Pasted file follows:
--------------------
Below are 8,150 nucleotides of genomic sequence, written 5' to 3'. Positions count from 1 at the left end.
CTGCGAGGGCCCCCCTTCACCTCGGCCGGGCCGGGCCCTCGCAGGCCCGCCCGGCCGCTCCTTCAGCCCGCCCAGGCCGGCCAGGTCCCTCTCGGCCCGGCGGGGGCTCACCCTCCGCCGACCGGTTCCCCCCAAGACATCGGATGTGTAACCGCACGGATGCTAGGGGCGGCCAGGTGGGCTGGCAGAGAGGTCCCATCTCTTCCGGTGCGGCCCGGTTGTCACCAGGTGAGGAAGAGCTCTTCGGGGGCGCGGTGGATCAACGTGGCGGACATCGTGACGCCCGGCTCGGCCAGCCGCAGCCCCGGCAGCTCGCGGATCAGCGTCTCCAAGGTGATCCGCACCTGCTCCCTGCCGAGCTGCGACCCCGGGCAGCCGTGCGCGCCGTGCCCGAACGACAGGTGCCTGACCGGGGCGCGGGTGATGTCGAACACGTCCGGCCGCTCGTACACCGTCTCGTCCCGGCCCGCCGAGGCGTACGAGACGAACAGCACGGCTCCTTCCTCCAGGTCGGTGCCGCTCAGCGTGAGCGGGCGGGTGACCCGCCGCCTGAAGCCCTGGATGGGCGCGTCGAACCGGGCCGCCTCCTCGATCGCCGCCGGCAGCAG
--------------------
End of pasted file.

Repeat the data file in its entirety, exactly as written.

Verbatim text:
Below are 8,150 nucleotides of genomic sequence, written 5' to 3'. Positions count from 1 at the left end.
CTGCGAGGGCCCCCCTTCACCTCGGCCGGGCCGGGCCCTCGCAGGCCCGCCCGGCCGCTCCTTCAGCCCGCCCAGGCCGGCCAGGTCCCTCTCGGCCCGGCGGGGGCTCACCCTCCGCCGACCGGTTCCCCCCAAGACATCGGATGTGTAACCGCACGGATGCTAGGGGCGGCCAGGTGGGCTGGCAGAGAGGTCCCATCTCTTCCGGTGCGGCCCGGTTGTCACCAGGTGAGGAAGAGCTCTTCGGGGGCGCGGTGGATCAACGTGGCGGACATCGTGACGCCCGGCTCGGCCAGCCGCAGCCCCGGCAGCTCGCGGATCAGCGTCTCCAAGGTGATCCGCACCTGCTCCCTGCCGAGCTGCGACCCCGGGCAGCCGTGCGCGCCGTGCCCGAACGACAGGTGCCTGACCGGGGCGCGGGTGATGTCGAACACGTCCGGCCGCTCGTACACCGTCTCGTCCCGGCCCGCCGAGGCGTACGAGACGAACAGCACGGCTCCTTCCTCCAGGTCGGTGCCGCTCAGCGTGAGCGGGCGGGTGACCCGCCGCCTGAAGCCCTGGATGGGCGCGTCGAACCGGGCCGCCTCCTCGATCGCCGCCGGCAGCAG